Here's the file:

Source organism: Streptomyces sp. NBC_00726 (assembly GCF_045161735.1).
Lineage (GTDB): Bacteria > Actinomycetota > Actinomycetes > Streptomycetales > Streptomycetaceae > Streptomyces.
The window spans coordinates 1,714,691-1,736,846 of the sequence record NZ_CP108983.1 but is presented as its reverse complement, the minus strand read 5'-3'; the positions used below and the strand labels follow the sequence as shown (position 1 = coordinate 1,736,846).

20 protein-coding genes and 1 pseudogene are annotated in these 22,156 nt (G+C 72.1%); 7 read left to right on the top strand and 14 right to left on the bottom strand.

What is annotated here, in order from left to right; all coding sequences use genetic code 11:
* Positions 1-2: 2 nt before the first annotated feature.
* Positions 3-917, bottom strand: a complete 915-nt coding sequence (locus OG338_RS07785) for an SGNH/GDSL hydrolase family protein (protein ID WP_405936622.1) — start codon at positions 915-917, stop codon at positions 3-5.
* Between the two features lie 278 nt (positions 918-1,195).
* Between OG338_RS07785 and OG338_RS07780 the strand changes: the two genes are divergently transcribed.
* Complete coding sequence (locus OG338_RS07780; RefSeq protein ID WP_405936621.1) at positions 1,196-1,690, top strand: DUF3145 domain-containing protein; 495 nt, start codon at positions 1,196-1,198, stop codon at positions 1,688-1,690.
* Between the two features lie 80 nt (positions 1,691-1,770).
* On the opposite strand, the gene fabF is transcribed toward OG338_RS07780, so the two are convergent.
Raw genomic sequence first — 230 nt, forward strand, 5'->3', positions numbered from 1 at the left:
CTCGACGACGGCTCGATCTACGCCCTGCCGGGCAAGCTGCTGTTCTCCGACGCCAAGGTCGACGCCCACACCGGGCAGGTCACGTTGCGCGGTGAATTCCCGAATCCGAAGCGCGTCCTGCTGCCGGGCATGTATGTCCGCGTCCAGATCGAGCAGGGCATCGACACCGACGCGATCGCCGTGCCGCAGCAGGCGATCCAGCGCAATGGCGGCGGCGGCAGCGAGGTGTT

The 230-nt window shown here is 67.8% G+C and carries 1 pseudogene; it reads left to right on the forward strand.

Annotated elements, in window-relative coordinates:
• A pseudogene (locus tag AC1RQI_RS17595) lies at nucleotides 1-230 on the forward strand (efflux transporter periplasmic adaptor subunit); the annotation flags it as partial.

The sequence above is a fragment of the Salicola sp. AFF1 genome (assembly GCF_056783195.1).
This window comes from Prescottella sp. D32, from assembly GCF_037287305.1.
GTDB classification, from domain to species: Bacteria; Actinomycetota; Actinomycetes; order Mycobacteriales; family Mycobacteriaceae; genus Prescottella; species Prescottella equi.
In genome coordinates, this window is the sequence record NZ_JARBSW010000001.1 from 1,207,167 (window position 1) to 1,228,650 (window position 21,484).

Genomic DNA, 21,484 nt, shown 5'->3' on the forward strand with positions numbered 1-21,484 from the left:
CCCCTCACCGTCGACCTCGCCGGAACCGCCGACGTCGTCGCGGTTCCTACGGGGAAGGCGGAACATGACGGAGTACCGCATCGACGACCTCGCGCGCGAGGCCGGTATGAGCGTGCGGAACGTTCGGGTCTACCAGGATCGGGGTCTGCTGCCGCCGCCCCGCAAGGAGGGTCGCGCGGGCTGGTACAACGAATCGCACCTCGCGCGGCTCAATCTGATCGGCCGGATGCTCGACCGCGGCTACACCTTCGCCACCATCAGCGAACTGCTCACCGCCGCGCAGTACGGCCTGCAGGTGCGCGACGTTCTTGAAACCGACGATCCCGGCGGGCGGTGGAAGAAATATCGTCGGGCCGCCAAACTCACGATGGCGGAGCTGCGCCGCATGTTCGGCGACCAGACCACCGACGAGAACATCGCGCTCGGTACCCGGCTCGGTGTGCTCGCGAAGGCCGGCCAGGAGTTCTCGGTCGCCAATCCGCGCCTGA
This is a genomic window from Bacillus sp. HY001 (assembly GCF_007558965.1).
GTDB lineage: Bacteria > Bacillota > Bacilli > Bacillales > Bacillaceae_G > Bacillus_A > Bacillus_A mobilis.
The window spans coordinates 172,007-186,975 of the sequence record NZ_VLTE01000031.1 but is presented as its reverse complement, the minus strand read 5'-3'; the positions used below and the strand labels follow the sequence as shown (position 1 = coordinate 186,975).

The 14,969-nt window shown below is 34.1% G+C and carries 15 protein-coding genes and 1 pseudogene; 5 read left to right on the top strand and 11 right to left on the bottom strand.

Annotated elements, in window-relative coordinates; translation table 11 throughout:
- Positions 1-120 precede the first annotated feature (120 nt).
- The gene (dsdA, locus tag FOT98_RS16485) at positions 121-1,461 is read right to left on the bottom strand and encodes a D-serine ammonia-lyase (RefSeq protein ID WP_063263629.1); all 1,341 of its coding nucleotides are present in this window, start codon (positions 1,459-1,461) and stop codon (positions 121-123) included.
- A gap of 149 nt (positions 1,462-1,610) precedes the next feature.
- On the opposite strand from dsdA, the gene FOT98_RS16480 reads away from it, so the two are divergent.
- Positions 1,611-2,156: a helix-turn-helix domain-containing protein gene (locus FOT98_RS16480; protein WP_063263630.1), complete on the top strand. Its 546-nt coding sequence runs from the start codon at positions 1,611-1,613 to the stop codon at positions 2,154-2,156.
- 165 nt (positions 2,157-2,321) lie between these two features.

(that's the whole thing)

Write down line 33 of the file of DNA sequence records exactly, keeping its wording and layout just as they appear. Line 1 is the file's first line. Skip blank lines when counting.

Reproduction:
- Positions 1,611-2,156: a helix-turn-helix domain-containing protein gene (locus FOT98_RS16480; protein WP_063263630.1), complete on the top strand. Its 546-nt coding sequence runs from the start codon at positions 1,611-1,613 to the stop codon at positions 2,154-2,156.